Whale Cove

The community of Whale Cove, or Tikirarjuaq (long point), is nestled within a bay, along the western shore of Hudson Bay. The cove is located north of Arviat, just south of Rankin Inlet. This community (with a current population of 392) was initially settled by three distinct Inuit groups (one inland and two coastal), who came to the area during the settlement development of the 1950s. Today, Whale Cove remains a mainly traditional community, with diverging dialects and cultures, originating from both inland and coastal traditions.

The abundance of land and marine wildlife has enabled the Inuit of Whale Cove to enjoy a traditional diet and lifestyle. Seal, walrus and beluga are the mainstay of the traditional diet. Seasonal caribou and polar bear hunting, as well as trout and char fishing, are also regular activities.

To augment the diet of fish and mammals, highly nutritious berries and sea kelp are collected for consumption.

Latest Projects

A territory-wide program focusing on advancing climate change adaptation knowledge and decision-making  on resource development in Nunavut.

Addressing climate change and identifying approaches for supporting current and future climate change adaptation projects across the Canadian Arctic.

What do your elders and community leaders in Nunavut have to say about changing climate conditions over the years? Do you have images of your region that show the effects of climate change? Submit a community report and add your contribution to our store of knowledge.

Research on Arctic marine mammals via the collection of detailed empirical information throughout Canadian Arctic marine ecosystems, using a variety of methods including both scientific and local knowledge.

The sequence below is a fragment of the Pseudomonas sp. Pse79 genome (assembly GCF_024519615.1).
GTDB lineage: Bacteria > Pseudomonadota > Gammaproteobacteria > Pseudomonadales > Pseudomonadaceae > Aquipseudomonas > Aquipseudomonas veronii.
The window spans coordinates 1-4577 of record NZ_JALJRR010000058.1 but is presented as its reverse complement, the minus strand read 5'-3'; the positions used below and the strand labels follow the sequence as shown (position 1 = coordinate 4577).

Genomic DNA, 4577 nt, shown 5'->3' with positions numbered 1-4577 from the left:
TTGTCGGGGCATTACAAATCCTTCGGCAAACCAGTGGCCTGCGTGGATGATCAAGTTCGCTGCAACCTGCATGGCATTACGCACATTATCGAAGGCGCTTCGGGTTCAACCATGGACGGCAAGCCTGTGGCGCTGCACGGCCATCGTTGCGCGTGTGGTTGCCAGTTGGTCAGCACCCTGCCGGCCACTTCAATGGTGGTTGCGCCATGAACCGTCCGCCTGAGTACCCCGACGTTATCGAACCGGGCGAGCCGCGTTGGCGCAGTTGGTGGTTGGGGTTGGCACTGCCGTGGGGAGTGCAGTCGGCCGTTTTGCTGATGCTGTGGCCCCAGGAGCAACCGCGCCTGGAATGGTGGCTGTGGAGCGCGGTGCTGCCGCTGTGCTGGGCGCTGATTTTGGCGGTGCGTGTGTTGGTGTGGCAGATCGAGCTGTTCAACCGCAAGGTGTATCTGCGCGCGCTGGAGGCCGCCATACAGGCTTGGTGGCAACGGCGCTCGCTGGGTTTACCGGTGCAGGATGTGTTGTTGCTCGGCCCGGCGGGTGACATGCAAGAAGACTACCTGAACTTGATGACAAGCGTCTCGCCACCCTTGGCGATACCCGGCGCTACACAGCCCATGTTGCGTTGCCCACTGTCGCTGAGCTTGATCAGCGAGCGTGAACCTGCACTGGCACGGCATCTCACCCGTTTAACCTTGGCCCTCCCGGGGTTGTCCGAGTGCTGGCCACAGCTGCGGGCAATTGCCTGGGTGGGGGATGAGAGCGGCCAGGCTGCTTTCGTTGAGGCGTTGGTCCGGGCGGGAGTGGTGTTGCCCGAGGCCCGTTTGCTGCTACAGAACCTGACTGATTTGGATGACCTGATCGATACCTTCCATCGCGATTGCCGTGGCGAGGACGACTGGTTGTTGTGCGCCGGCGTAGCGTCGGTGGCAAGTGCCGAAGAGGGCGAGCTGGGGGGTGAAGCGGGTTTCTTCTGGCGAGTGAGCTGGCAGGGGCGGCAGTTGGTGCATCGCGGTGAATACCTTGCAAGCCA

Seasonal changes in the northern landscape, together with extreme weather events, can create instability and hazards, including flooding, landslides, thaw failure and subsidence, coastal ice push, storm surges, and coastal erosion. Our project team is measuring both the drivers of change and the effects of instability in community landscapes at selected sites across the Arctic.

Climate warming is driving a rapid transformation of polar ecosystems, and we urgently need to study the vulnerability of seafloor biodiversity to changes that are already underway.

This course informs government staff of climate change impacts and how to incorporate climate change into deision-making across all government sectors.

The Nunavut Climate Change Partnership (NCCP) was a collaborative partnership between the Government of Nunavut, Aboriginal Affairs and Northern Development Canada, and Natural Reosurces Canada to build capacity for community-level adaptation planning.

Mercury (Hg) is a toxic heavy metal that changes into various chemical forms through geochemical processes. It is an element that occurs naturally in the environment but with industrialization, humans have altered its cycle by adding more mercury in the water, air, and soil.

This research looks at the causes of search and rescue (SAR) and more broadly unintentional injuries on the land in Nunavut. We focus on SAR because of the health and cultural importance to being on the land.

What can you do to help?

Tell us about what's happening in and around your community, post pictures and add to our database of Inuit Quajimajatuqangit about climate change.

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